by Andrew Barrett
There is no one on this planet who can get access to and get intimate with Broadway's greatest artists like Seth Rudetsky can. And this he does every Thursday afternoon at 6pm at Don't Tell Mama. With an impressive guest list - from performers like Betty Buckley and Audra McDonald, to composer/lyricists like Michael John LaChiusa and Jason Robert Brown -- the one hour "Chatterbox" is devoted to the whirlwind of a mouth, Seth Rudetsky, and his unequaled skill for letting an audience into the private world of Broadway. During this hour his victims, I mean willing celebrity volunteers, contribute loving stories of their careers and lives for an equally willing audience. There is more love in the back room at Don't Tell Mama than at the clambake in Carousel!
But sometimes it is tough love. Sometimes Seth has to bring everyone down to reality and just tell it like it is. After all, we weren't all born stars. Some, like the stunning Andrea Burns (Lucille Frank in the recent tour of Parade), got their fins wet at French Woods summer camp where 13 year old boys and girls pranced about on the stage in the most heartfelt version of Cats that you ever did see! Did Andrea want us to see this humiliating moment? Yes. And No. And Yes. It is the present and the past that make up the essence of "Chatterbox", which Seth dreams to be an archival collection.
It's always so easy to dish it out, but Seth can take it, too. He is currently starring in his own one-man autobiographical show, Rhapsody in Seth, at HERE on Saturday nights at 11pm. Through Seth's maniacally musical way of speaking and delivering a joke, we are passionately brought into a life with a lesson that is for everyone.
So now I have the pleasure of archiving a bit of Seth off the stage and out of the lights. We met for a brief conversation after an episode of "Chatterbox" and this wonderfully joyous man, who loves the theater more than anyone you will ever meet, answered a few questions for me. Seth, like the divas he worships, should be experienced live. I knew going into this interview it would be very difficult to capture his sheer kinetic energy on paper. So I decided if I do not edit his words, as so many print interviews do, and let his natural rhythm flow through his words, then maybe, just maybe, you can all enjoy Seth as much as I did.
Andrew Barrett: Seth, why do you want to interview Broadway artists? Why not Jewish grandmothers?
Seth Rudetsky: I realized that ... my favorite thing is going out to dinner with all my friends and just like - "What happened at the show?" I just love, "What was the latest mess that just happened." Plus anytime I ever met all those people I was obsessed with, like Priscilla Lopez, it's always like I'm pumping them, over and over, "What was the first rehearsal like?"
I was doing a show once and David Friedman came and he said after the show, "You're such a good performer but you're also such a fan". And I thought, I am a fan! I love talented people and I love talking to them, and then I just decided to put it all together.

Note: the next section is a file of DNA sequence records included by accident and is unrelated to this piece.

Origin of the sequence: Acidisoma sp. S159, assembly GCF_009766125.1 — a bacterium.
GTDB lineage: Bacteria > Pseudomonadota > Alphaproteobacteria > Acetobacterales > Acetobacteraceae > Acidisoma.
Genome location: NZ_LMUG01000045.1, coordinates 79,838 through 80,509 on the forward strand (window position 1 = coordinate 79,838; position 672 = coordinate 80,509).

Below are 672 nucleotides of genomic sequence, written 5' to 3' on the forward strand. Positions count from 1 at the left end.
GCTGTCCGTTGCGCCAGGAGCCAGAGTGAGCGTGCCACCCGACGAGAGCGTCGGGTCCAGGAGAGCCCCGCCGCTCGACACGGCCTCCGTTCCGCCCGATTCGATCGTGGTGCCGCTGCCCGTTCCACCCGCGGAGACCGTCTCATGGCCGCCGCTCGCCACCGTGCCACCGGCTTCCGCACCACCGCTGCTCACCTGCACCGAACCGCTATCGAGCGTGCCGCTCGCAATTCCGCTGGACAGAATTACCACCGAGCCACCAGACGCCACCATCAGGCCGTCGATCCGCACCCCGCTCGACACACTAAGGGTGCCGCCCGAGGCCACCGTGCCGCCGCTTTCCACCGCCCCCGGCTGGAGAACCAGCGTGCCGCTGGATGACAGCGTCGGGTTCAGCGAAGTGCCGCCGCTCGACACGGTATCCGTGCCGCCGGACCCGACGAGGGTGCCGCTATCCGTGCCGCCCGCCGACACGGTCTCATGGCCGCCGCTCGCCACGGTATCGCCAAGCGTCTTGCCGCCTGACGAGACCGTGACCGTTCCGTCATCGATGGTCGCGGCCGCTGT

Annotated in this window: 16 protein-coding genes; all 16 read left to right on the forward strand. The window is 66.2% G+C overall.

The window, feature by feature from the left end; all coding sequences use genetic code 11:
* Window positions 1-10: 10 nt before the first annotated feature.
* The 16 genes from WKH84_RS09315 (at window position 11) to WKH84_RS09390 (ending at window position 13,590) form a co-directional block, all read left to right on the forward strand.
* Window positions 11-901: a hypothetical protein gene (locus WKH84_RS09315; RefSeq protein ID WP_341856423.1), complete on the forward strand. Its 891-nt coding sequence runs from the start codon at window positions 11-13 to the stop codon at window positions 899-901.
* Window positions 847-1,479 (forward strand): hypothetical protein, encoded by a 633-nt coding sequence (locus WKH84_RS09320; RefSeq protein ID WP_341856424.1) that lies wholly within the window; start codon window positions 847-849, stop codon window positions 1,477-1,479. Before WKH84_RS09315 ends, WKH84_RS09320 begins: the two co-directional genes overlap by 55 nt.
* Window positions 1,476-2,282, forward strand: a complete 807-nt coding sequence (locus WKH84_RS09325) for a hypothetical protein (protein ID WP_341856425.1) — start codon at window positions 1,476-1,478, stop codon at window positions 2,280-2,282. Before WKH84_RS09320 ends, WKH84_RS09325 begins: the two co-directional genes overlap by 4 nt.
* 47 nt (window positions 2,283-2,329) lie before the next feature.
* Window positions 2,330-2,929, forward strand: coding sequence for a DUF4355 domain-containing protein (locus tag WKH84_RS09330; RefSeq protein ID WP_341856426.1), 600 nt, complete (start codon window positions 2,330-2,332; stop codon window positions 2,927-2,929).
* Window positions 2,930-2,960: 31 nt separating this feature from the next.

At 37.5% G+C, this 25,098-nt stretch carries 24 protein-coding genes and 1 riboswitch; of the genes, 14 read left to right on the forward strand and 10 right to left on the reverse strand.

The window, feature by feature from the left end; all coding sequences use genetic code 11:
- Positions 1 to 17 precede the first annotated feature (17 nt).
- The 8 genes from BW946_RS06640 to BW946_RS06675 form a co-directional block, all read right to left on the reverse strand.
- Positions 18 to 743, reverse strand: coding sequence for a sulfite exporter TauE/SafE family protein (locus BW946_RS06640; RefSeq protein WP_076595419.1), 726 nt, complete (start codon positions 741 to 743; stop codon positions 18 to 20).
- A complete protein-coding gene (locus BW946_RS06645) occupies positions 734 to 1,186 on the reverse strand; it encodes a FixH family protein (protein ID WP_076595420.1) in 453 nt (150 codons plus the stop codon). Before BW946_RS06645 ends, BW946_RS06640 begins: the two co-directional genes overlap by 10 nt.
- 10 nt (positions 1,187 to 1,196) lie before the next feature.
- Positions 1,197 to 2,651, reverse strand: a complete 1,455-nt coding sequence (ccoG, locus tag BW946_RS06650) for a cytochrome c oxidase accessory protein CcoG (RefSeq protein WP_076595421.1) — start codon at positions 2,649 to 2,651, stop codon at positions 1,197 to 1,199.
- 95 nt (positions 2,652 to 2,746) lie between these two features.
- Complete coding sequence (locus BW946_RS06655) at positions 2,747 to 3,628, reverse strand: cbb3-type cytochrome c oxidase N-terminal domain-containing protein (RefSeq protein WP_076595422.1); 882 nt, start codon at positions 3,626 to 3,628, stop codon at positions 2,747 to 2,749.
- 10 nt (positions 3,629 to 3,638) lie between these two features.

AB: When was the moment you knew you had a gift for interviewing?
SR: I had no idea. I will say that I decided I really needed to do something more ... you know, I was writing for Rosie behind the scenes and then one day she was sick and she couldn't do the rehearsal and I did this scene with Martin Short and everyone was like, "Oh my God, you were so great!" And then I was like, "Wait. I do like performing. What am I doing just being a writer?" And I was thinking I have to do something. "What's special about me?" I mean I could play the piano, and I began thinking maybe I could do a talk show. Then I was talking to my agent and I told him, "I want to do a TV Talk show." And he said, "Just do it live and we'll bring people to see it." So I just did it. I scheduled the thing at Don't Tell Mama ... we had no idea what I was going to do! Everyone was like, "You have to have a hook, something different about yours." I just thought of the idea about having the video clips. That became my specialty. Everyone has to bring a mortifying video clip. I did it and I just told funny stories. It's funny because, I had a few friends come to see it and they were like, "Oh yeah, the show was fine" And I thought, "Wait a minute. It was good!" Then other people I didn't know were like "It's amazing!" I realized it's essentially what I was doing in my living room with my friends. I was always like "Oooh listen to this high note! Watch this tape!" And they were always like, "Yeah. Whatever." But people were never saying that now, they were saying, "It was so much fun." I don't know if it's a gift or not but I got really good feedback and I began to get comfortable.
AB: Who was your first interview?
SR: Paul Castree - because I was friends with him and I know we have sort of funny stories that we've always told about "Forever Plaid". I love Orfeh's voice and I was dying for her to sing "Nights on Broadway" but that's a duet so I booked Paige Price, too. So I booked the three of them and I really didn't know what it was going to be like.
AB: Who is your dream interview?
SR: Well, Betty Buckley was obviously, but I've had her. Patti LuPone. And she's going to do it. She is definitely going to do it. I've spoken with her and she's told me this story she is going to be telling and she has a video clip.
AB: What could you possibly do to completely humiliate yourself if you got to interview Patti LuPone?
SR: Well, I already humiliated myself when I first met her backstage at "Grease." I was playing [Seth played keyboards for the revival] and she came to see it. I was like "Act maturely. Act maturely." And then I was like, "I love you." [This is one of those moments you had to see how Seth said this. He thrust forward like someone was hitting him on the back. The look of utter terror was on his face like that of a cartoon character plummeting to the concrete below] "I love you." [singing] "I was DE-vistated!"
AB: Of those who are dead, which Broadway artists would you most like to interview and why?